Having defined the typeclass, we need to provide a way to instantiate it. This
@@ 40,7 +40,7 @@ algebras we need:
Definition one_shotΣ : gFunctors := #[GFunctor one_shotR].
```
This time, there is no `Σ` in the context, so we cannot accidentally introduce a
bad dependency. If you are using another library as part of yours, add their
+bad dependency. If you are using another module as part of yours, add their
`somethingΣ` to yours. Now we can define the one and only instance that our
typeclass will ever need:
```
@@ 49,10 +49,10 @@ Proof. solve_inG. Qed.
```
The `subG` assumption here says that the list `one_shotΣ` is a sublist of the
global list `Σ`. Typically, this should be the only assumption your instance
needs, showing that the assumptions of the library (and all the sublibraries it
+needs, showing that the assumptions of the module (and all the modules it
uses internally) can trivially be satisfied by picking the right `Σ`.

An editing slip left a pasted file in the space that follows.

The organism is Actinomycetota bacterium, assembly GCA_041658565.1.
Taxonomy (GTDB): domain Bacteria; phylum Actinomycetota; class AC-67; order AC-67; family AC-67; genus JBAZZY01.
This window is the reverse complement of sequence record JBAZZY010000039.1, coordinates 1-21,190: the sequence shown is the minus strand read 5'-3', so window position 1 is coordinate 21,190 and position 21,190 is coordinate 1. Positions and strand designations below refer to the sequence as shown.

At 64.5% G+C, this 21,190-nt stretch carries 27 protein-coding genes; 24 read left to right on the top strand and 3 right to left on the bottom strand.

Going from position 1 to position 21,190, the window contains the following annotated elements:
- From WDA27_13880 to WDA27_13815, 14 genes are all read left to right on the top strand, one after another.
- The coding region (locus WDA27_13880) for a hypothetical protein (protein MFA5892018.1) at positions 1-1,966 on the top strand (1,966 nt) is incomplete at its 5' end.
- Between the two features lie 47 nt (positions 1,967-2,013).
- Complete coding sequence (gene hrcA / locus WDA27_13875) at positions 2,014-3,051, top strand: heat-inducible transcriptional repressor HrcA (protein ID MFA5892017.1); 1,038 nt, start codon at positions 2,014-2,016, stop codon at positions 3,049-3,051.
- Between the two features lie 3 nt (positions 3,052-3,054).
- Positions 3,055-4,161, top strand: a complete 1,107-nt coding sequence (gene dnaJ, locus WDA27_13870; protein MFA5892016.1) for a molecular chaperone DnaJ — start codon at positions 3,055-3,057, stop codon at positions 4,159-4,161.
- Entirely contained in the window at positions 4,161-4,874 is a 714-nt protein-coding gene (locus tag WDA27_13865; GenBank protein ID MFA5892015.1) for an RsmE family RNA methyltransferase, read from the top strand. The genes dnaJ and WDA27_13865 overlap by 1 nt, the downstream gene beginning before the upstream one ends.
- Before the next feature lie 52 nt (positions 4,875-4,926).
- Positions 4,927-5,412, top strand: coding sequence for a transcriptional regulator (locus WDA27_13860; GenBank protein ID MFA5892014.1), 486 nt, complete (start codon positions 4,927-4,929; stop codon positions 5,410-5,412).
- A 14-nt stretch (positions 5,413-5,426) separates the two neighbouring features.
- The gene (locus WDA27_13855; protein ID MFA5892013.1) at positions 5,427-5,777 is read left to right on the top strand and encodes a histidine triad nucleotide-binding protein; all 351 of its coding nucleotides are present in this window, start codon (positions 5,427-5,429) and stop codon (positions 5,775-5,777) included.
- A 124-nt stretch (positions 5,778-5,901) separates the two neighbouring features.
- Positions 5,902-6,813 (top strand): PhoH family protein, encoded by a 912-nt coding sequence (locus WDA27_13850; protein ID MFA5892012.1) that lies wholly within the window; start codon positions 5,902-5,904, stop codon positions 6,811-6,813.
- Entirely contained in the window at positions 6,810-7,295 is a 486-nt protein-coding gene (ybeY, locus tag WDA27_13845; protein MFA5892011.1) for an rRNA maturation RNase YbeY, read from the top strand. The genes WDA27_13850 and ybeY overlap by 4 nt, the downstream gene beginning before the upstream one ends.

Now you can add this assumption to all your library definitions and proofs. We
+Now you can add this assumption to all your module definitions and proofs. We
typically use a section for this:
```
Section proof.
@@ 76,7 +76,7 @@ resolutions.
### Obtaining a closed proof
To obtain a closed Iris proof, i.e., a proof that does not make assumptions like
`inG`, you have to assemble a list of functors of all the involved libraries,
+`inG`, you have to assemble a list of functors of all the involved modules,
and if your proof relies on some singleton (most do), you have to call the
respective initialization or adequacy lemma. [For example](tests/one_shot.v):
```
@@ 97,12 +97,12 @@ Proof. apply (heap_adequacy clientΣ)=> ?. apply client_safe. Qed.
### Advanced topic: Global ghost state instances